We are at our best and worst in groups, whether that is family or friends. Humans are social animals.
I decided this was worth a re-post. An incident that could have gone far worse in many ways.
I had to wait a while to publish this one but maybe I just need to get it out…
I like to think I’m a safe person. At least to the point of looking out for others if not always myself. I don’t drive aggressively, I maintain my vehicles, and don’t take big chances on the road. That said, I probably stress my truck and the vardo more than most people would. The truck has spent sixteen years as an archaeologist’s field vehicle and has gone into places I would have never thought I would take it. I have crept into BLM campsites with the vardo that required it to be tipped up to 45 degrees and I was certain it was going to go over. I’ve intentionally jack-knifed the whole thing just to push it into place between boulders.
These things are just the nature of travel in the…
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So, a vardo is a small space, especially when living with a dog.
The old dog loved sleeping under the rig as she took her guard duties seriously but unfortunately, she is no longer with us. The youngster, on the other hand, has no interest in that sort of nonsense and only wants to be by my side as much as possible. She loves enclosed spaces so the vardo is a big attraction for her. She spends much of her time under the main bed, hidden away, and often forgotten about until she decides to get under foot. I even lost her for the better part of a day when she snuck in while I wasn’t looking, slipped into her bed, and was locked in for several hours. When I found her, she looked content enough and came out stretching like a sleepy child.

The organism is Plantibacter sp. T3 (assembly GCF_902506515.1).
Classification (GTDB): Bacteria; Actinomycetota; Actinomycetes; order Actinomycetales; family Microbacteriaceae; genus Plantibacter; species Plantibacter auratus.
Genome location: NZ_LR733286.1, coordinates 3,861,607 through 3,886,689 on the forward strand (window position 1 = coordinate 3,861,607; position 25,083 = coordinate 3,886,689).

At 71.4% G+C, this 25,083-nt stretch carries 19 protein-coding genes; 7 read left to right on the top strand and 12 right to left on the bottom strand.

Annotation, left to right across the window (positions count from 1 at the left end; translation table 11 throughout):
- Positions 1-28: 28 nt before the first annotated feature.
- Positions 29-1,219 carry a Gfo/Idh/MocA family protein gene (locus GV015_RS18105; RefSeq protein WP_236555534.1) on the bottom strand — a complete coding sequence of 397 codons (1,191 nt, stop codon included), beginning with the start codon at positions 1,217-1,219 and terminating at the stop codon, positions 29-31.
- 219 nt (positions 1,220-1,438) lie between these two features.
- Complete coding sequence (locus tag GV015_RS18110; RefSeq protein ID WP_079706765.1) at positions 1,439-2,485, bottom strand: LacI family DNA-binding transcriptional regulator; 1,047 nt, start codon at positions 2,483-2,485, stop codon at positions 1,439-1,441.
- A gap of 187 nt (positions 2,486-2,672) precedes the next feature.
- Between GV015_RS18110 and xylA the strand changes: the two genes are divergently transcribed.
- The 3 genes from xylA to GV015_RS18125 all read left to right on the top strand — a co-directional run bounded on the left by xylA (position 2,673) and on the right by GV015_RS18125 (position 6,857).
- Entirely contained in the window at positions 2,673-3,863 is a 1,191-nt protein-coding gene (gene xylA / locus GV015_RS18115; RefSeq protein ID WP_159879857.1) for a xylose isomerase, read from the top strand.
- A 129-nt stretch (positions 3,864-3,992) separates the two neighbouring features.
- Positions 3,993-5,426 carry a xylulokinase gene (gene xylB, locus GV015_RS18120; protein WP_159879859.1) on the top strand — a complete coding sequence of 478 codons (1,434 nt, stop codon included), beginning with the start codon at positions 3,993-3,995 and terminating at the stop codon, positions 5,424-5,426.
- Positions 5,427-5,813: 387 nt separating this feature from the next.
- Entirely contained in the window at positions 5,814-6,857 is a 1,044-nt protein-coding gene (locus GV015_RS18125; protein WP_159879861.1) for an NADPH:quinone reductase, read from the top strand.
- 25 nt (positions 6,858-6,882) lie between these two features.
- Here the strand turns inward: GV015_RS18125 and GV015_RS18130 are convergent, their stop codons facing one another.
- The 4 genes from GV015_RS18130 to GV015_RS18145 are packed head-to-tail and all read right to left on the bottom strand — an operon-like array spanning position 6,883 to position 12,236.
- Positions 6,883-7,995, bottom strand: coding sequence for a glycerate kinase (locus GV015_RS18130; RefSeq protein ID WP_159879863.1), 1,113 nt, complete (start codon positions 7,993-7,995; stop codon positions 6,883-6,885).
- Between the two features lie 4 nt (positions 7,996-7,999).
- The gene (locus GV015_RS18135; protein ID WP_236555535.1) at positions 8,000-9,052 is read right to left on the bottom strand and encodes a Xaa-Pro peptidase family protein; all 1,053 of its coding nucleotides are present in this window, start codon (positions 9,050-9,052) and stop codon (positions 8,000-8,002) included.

Much of 2016-2017 I was lucky enough to spend many nights camped in the gypsy wagon with just my dog for company. She doesn’t get on furniture inside the house but the dog has decided the floor or her bed are not good enough when she’s in the vardo. Since she knows she not really supposed to sneak into the bed, the (too small) bench seat is often her compromise in the wagon. She doesn’t really fit but I guess it makes her feel like one of the family.
A couple years ago I learned to be extra careful when sliding out of bed, especially in the dark, as she often plants herself on her favorite felted rug; right under my feet. In this case, it also happens to be in front of the ceramic heater on a chilly morning.
Even while getting ready to go to work, she seems to manage a photo-bomb; always lurking nearby and not wanting to be left behind. Just because it’s a small space, there is still plenty of room for a dog; sort of.